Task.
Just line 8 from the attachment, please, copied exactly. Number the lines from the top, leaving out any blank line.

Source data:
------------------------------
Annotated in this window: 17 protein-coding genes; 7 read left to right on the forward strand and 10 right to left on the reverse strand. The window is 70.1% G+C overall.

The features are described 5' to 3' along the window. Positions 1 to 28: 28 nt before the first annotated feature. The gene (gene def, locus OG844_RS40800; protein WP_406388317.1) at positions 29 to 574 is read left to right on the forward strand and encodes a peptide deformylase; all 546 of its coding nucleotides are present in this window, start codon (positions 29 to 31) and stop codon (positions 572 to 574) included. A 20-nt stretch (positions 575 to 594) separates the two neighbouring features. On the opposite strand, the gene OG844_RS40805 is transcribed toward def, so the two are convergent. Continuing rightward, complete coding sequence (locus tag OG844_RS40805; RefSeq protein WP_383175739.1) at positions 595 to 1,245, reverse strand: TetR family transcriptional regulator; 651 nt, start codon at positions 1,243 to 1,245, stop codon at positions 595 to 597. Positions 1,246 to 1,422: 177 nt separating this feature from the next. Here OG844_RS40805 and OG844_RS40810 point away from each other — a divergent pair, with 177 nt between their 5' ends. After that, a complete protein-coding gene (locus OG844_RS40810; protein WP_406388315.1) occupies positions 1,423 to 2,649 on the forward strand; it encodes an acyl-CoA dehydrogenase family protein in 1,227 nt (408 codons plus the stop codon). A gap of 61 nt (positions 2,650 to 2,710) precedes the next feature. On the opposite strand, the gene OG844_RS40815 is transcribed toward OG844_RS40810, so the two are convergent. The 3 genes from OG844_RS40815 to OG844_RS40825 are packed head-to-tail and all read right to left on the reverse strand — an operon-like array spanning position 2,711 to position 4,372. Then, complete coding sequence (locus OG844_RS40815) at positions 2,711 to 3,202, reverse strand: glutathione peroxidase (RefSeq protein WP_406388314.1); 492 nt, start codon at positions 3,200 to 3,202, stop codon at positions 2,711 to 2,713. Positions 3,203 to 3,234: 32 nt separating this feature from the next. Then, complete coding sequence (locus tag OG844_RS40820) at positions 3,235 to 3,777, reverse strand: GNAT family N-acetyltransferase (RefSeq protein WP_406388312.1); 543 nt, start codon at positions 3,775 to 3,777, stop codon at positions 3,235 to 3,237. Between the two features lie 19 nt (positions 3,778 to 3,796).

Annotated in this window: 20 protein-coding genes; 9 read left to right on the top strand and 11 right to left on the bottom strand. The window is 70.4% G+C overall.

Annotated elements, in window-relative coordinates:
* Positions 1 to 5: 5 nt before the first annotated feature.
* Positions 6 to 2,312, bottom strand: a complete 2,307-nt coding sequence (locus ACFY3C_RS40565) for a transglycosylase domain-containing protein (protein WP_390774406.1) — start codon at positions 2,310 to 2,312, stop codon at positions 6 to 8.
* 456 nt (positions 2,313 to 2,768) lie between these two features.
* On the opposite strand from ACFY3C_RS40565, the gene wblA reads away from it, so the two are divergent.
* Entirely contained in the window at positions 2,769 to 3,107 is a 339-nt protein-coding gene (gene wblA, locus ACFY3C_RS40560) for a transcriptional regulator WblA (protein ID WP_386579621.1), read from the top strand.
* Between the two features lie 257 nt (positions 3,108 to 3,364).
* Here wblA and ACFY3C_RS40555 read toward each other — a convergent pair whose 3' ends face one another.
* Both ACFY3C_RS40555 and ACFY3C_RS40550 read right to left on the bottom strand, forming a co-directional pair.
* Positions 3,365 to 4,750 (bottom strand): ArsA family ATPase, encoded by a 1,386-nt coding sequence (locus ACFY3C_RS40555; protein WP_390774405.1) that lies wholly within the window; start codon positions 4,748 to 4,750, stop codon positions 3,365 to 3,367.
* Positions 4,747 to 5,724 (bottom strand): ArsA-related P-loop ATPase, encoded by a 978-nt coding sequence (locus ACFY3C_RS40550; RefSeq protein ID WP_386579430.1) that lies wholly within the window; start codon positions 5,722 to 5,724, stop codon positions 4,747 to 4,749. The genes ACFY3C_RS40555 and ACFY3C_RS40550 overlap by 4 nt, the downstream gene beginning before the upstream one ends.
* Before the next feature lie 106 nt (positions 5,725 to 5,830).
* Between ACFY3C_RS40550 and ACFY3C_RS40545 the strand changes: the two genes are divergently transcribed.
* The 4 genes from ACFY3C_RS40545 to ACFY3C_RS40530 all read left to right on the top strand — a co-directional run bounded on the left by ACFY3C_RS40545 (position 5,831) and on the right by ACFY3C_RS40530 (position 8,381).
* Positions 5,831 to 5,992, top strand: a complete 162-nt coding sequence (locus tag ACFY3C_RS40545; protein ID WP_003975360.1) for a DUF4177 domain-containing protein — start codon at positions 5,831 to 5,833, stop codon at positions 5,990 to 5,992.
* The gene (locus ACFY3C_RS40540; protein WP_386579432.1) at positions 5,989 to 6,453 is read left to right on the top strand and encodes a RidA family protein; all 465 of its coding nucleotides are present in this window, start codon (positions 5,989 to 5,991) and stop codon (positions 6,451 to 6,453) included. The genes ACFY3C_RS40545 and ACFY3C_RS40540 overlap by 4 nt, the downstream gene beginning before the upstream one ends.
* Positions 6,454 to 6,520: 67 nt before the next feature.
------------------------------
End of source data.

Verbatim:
* On the opposite strand from ACFY3C_RS40565, the gene wblA reads away from it, so the two are divergent.